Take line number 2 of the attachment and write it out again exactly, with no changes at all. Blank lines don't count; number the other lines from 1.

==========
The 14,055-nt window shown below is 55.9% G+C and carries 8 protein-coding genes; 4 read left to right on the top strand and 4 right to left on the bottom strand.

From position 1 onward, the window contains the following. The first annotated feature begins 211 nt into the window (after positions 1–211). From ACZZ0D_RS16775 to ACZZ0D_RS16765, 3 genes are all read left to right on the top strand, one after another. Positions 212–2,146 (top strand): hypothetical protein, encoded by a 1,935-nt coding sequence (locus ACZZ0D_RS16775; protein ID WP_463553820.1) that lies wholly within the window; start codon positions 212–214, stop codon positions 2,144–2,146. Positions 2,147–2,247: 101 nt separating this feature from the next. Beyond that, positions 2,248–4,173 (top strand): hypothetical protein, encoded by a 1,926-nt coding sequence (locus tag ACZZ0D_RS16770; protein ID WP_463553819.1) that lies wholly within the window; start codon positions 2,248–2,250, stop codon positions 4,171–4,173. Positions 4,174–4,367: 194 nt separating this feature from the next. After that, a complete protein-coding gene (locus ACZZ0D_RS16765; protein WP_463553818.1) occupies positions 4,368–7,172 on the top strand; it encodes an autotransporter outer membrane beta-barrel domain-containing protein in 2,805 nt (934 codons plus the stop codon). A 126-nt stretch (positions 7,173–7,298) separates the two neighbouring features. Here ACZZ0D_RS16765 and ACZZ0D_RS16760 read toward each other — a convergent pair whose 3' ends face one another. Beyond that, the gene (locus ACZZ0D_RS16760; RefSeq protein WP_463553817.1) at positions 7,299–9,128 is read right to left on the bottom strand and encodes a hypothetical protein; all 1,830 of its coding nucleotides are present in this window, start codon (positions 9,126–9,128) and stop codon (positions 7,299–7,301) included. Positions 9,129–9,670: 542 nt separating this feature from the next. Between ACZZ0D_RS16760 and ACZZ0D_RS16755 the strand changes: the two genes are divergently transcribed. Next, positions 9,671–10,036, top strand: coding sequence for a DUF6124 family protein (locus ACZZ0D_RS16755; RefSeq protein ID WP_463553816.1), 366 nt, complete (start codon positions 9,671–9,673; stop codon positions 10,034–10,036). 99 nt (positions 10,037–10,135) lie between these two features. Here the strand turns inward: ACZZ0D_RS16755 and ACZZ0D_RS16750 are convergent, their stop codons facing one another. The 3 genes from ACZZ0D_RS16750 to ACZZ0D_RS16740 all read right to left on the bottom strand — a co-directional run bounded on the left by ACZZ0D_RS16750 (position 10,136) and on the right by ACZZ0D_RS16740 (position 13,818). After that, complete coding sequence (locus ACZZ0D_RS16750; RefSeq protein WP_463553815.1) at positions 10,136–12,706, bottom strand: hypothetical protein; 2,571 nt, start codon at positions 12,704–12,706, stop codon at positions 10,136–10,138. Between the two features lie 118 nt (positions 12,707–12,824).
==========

From position 1 onward, the window contains the following. The first annotated feature begins 211 nt into the window (after positions 1–211). From ACZZ0D_RS16775 to ACZZ0D_RS16765, 3 genes are all read left to right on the top strand, one after another. Positions 212–2,146 (top strand): hypothetical protein, encoded by a 1,935-nt coding sequence (locus ACZZ0D_RS16775; protein ID WP_463553820.1) that lies wholly within the window; start codon positions 212–214, stop codon positions 2,144–2,146. Positions 2,147–2,247: 101 nt separating this feature from the next. Beyond that, positions 2,248–4,173 (top strand): hypothetical protein, encoded by a 1,926-nt coding sequence (locus tag ACZZ0D_RS16770; protein ID WP_463553819.1) that lies wholly within the window; start codon positions 2,248–2,250, stop codon positions 4,171–4,173. Positions 4,174–4,367: 194 nt separating this feature from the next. After that, a complete protein-coding gene (locus ACZZ0D_RS16765; protein WP_463553818.1) occupies positions 4,368–7,172 on the top strand; it encodes an autotransporter outer membrane beta-barrel domain-containing protein in 2,805 nt (934 codons plus the stop codon). A 126-nt stretch (positions 7,173–7,298) separates the two neighbouring features. Here ACZZ0D_RS16765 and ACZZ0D_RS16760 read toward each other — a convergent pair whose 3' ends face one another. Beyond that, the gene (locus ACZZ0D_RS16760; RefSeq protein WP_463553817.1) at positions 7,299–9,128 is read right to left on the bottom strand and encodes a hypothetical protein; all 1,830 of its coding nucleotides are present in this window, start codon (positions 9,126–9,128) and stop codon (positions 7,299–7,301) included. Positions 9,129–9,670: 542 nt separating this feature from the next. Between ACZZ0D_RS16760 and ACZZ0D_RS16755 the strand changes: the two genes are divergently transcribed. Next, positions 9,671–10,036, top strand: coding sequence for a DUF6124 family protein (locus ACZZ0D_RS16755; RefSeq protein ID WP_463553816.1), 366 nt, complete (start codon positions 9,671–9,673; stop codon positions 10,034–10,036). 99 nt (positions 10,037–10,135) lie between these two features. Here the strand turns inward: ACZZ0D_RS16755 and ACZZ0D_RS16750 are convergent, their stop codons facing one another. The 3 genes from ACZZ0D_RS16750 to ACZZ0D_RS16740 all read right to left on the bottom strand — a co-directional run bounded on the left by ACZZ0D_RS16750 (position 10,136) and on the right by ACZZ0D_RS16740 (position 13,818). After that, complete coding sequence (locus ACZZ0D_RS16750; RefSeq protein WP_463553815.1) at positions 10,136–12,706, bottom strand: hypothetical protein; 2,571 nt, start codon at positions 12,704–12,706, stop codon at positions 10,136–10,138. Between the two features lie 118 nt (positions 12,707–12,824).